Jennifer S. White is a voracious reader, obsessive writer, passionate yoga instructor and drinker of hoppy ales. She’s also a devoted mama and wife (a stay-at-home yogi). She considers herself to be one of the funniest people who ever lived and she’s also an identical twin. In addition to her work on elephant journal, Jennifer has over 40 articles published on the wellness website MindBodyGreen and her yoga-themed column Your Personal Yogi ran in the newspaper Toledo Free Press. She holds a Bachelor’s degree in geology, absolutely no degrees in anything related to literature, and she currently owns a wheel of cheese. If you want to learn more about Jennifer, make sure to check out her writing, as she’s finally put her tendencies to over-think and over-share to good use. Jennifer is the author of The Best Day of Your Life, available on Amazon and Barnes & Noble. She's also as excited as a five year old to announce the release of her second book, The Art of Parenting: Love Letters from a Mother, available on Amazon.


23 Responses to “10 Things Every Woman Should Know (But Probably Doesn’t).”

  1. @itsbetsyh says:

    love this. especially the part about exclamation points. !!!

  2. catnipkiss says:

    Great stuff, but I will cover my greys until I'm at least 70, and I will always paint my toes……. 🙂

  3. Nicole says:

    Love this article! I’m with you… I wear my grays with pride.

  4. karen katz says:

    great article-I already embrace pretty much everything you said-not sure about the grays-my family grays late and at 57, I still had my natural dark brown hair-until I started highlighting it a year ago…I go to one of those very cheap franchises, had found a good operator who kept my hair short and sexy, and after she implored me to try the highlights, I did-and I love them!

    that being said, at some point, when the gray starts coming, I will gradually lighten up on the highlights and let them come….I totally understand women wanting to color their hair, but at some point, unless you have a lot of plastic surgery, it starts looking a little cognitively incongruous to have a pleasantly lined, aging face and jet black hair.

  5. Linda V. Lewis says:

    Thanks for sharing "Brave". I feel like I need a grandchild to go to a Disney cartoon movie! But I enjoyed this sneak peek!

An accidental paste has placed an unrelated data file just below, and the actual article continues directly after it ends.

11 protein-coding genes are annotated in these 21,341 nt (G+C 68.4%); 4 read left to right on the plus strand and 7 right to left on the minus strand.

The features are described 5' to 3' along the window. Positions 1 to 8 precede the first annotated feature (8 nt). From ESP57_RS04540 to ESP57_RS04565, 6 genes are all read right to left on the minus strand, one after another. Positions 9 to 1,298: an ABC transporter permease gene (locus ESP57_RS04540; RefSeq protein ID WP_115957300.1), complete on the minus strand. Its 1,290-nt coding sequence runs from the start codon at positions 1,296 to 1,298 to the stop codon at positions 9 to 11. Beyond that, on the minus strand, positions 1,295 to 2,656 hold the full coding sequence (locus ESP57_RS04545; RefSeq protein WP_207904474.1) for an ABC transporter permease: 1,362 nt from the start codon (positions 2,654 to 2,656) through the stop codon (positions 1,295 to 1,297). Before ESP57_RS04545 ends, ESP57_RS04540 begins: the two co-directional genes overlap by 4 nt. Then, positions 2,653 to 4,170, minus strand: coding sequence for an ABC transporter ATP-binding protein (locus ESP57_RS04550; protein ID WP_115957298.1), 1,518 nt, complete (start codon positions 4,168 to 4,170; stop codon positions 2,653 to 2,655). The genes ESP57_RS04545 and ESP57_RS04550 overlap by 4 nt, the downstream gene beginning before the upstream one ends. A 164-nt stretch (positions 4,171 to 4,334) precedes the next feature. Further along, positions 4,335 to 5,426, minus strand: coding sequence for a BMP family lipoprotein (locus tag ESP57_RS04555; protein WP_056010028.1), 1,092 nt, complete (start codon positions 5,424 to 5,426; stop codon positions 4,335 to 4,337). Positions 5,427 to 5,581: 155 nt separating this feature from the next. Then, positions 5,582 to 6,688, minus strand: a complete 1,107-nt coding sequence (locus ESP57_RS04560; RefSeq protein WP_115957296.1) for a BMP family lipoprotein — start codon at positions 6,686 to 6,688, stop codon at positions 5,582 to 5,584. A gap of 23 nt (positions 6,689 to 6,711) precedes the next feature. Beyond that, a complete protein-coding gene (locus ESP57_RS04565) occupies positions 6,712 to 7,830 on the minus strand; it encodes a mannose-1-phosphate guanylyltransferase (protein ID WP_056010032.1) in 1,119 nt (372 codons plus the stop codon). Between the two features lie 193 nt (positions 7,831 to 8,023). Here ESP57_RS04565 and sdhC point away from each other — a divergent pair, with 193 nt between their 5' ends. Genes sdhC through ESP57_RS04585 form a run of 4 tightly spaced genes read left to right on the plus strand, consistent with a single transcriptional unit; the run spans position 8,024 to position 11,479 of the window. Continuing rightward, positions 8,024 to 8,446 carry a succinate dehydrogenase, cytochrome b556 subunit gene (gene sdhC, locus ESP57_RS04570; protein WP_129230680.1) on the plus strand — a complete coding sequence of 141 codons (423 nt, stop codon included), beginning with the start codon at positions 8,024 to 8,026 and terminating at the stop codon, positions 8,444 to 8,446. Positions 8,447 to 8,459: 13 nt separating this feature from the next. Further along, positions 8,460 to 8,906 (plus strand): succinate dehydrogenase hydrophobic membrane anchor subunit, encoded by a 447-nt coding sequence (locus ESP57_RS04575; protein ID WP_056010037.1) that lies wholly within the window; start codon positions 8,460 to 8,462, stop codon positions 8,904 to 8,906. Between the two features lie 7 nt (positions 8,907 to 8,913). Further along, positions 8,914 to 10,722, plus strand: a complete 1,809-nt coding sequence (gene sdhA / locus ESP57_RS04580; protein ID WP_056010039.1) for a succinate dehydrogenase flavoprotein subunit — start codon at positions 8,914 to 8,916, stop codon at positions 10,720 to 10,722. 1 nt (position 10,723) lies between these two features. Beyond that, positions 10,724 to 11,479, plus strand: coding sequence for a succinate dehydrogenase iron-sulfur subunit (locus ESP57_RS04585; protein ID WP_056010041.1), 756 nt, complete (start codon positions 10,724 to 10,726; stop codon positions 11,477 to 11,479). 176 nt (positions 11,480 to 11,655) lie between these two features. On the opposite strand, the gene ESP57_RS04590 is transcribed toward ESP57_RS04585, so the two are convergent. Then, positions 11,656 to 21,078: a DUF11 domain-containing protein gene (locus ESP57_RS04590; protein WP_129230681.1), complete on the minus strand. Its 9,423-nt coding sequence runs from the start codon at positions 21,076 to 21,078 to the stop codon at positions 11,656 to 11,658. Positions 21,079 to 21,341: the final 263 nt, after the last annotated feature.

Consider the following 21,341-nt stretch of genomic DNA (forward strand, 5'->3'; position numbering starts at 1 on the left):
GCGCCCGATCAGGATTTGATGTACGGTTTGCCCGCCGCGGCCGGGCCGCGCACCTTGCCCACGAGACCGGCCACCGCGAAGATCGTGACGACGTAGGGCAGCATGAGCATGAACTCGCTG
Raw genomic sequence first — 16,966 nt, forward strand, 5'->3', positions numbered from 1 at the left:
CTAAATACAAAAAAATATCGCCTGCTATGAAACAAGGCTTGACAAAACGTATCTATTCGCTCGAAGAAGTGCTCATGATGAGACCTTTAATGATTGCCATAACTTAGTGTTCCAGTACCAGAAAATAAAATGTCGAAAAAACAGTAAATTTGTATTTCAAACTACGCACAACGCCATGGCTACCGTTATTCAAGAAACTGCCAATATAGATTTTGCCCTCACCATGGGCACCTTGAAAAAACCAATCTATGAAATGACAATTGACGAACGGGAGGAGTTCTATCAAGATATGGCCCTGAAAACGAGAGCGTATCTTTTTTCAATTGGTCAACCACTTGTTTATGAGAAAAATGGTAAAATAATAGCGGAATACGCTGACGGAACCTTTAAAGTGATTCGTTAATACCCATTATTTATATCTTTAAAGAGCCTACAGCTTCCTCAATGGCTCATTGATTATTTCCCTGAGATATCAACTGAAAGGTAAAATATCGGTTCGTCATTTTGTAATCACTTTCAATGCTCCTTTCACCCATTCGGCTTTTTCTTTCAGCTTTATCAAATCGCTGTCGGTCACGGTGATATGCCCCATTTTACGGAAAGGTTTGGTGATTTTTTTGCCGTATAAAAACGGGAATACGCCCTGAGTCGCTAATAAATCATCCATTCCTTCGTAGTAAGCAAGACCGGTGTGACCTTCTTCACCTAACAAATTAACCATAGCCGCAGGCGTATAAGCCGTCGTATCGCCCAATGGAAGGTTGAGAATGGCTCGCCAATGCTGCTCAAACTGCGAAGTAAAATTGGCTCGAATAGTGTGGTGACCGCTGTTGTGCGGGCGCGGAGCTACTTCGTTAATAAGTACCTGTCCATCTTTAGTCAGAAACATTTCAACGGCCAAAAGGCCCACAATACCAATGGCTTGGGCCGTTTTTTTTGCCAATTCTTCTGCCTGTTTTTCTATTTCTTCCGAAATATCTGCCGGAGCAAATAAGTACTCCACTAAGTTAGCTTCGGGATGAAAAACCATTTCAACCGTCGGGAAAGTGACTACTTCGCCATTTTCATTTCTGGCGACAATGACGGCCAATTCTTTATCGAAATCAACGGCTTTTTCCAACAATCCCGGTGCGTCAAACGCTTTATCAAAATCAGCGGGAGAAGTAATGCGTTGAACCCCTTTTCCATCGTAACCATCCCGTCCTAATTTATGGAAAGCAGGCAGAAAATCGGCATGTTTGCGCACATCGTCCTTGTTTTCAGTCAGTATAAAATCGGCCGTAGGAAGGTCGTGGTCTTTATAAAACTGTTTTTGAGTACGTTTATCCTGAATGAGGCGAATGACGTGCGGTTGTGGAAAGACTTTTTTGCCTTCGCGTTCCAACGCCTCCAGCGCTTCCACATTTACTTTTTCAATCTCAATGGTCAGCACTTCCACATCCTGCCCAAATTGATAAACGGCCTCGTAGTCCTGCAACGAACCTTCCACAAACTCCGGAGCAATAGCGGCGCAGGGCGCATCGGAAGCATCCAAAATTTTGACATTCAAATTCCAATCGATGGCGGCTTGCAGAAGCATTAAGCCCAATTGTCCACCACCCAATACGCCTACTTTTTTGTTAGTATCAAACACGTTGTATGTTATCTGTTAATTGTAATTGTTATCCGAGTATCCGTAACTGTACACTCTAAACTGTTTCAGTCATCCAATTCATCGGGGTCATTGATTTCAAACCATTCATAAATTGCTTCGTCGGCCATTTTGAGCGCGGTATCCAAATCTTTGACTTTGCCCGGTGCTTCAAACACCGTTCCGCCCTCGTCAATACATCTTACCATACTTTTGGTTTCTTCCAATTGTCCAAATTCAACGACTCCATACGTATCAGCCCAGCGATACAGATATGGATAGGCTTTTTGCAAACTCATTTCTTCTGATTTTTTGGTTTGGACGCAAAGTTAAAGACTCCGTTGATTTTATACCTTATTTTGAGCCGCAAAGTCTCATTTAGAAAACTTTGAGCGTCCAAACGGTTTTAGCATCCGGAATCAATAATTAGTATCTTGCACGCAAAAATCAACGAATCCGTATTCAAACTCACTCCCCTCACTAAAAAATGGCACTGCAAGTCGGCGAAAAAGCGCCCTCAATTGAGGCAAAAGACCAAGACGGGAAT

6. Kat says:

    I always said I would stop henna-ing my hair when I got greys, because I didn’t want to cover them out of shame. But now that I do have greys, I’ve had to reconcile that I just love dyeing my hair and I don’t have to stop for that reason! I like the greys and I like the red and I can do what makes me happy as long as it makes me happy, not because I’m hiding anything.

    • jenniferswhite says:

      It fascinates me that some readers saw within this post things that were never stated. (For example, I never said that I won't color my hair again!)

  7. inbtwndreams says:

    It's a fascinating time to be a woman. Two hundred years ago we couldn't have property in our name or divorce a husband, but now thanks to science you don't even need an actual man to have a baby anymore – crazy.

    I love this list and the intention it embodies. I also read your article "From Disney Princesses to the Modern Day Woman" and am delighted you and other writers are shedding new light on the topic (I'm also a fan of Kate's articles).

    My recent reading of "Daughter of Fortune" by Isabel Allende has had me mulling over the global discrepancies of modern-day gender roles for the past few days now.

    There are so many dynamics at play, but I think we as a society are coming closer to the crossroads of having to acknowledge that every person contains both masculine and feminine attributes, and that it is the interplay of balance between the two energies which proliferates in each individual that which can be observed and interpreted by others. We must begin to observe one another without judgement; bringing conscious effort to refrain from projecting our own limitations onto another because of how we think someone should or should not be. The ego is such a complex animal, and yet easily tamed with perspective.

    I've personally struggled with the idea that I can put sincere effort into how I look and it does not mean I'm vain. Or I can like to paint my nails and that doesn't negate my spirituality.

    I've loosely concluded that embracing your femininity (or any aspect of yourself for that matter) is about recognizing the limitations we're placing upon ourselves, and identifying where the ideas originated from.. usually I find my greatest insecurities about myself are rooted in my own interpretations of other people's perceptions of things, as well as my avoidance of not wanting to be viewed as vain or apathetic by them, which I find to be really quite silly in the end, as no matter how hard you try to force or guide another to see you a certain way, they will always create an image of you from their own reality, not yours.